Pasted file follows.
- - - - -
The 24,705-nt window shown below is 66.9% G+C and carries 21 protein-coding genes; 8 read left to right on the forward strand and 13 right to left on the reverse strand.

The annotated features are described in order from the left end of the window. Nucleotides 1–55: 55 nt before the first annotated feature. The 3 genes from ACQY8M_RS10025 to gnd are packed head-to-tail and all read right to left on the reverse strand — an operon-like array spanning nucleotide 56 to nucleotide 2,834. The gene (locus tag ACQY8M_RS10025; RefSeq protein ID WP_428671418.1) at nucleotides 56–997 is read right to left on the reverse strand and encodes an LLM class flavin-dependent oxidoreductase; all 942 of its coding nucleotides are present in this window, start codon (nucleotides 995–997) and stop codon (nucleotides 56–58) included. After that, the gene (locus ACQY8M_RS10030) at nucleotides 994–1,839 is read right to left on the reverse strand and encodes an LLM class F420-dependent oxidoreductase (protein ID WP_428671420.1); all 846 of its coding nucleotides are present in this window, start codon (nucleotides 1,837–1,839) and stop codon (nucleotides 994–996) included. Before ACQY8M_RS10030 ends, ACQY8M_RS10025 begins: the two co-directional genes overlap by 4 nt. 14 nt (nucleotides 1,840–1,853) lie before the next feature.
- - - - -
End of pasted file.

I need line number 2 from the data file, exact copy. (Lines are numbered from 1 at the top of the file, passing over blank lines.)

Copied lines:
The annotated features are described in order from the left end of the window. Nucleotides 1–55: 55 nt before the first annotated feature. The 3 genes from ACQY8M_RS10025 to gnd are packed head-to-tail and all read right to left on the reverse strand — an operon-like array spanning nucleotide 56 to nucleotide 2,834. The gene (locus tag ACQY8M_RS10025; RefSeq protein ID WP_428671418.1) at nucleotides 56–997 is read right to left on the reverse strand and encodes an LLM class flavin-dependent oxidoreductase; all 942 of its coding nucleotides are present in this window, start codon (nucleotides 995–997) and stop codon (nucleotides 56–58) included. After that, the gene (locus ACQY8M_RS10030) at nucleotides 994–1,839 is read right to left on the reverse strand and encodes an LLM class F420-dependent oxidoreductase (protein ID WP_428671420.1); all 846 of its coding nucleotides are present in this window, start codon (nucleotides 1,837–1,839) and stop codon (nucleotides 994–996) included. Before ACQY8M_RS10030 ends, ACQY8M_RS10025 begins: the two co-directional genes overlap by 4 nt. 14 nt (nucleotides 1,840–1,853) lie before the next feature.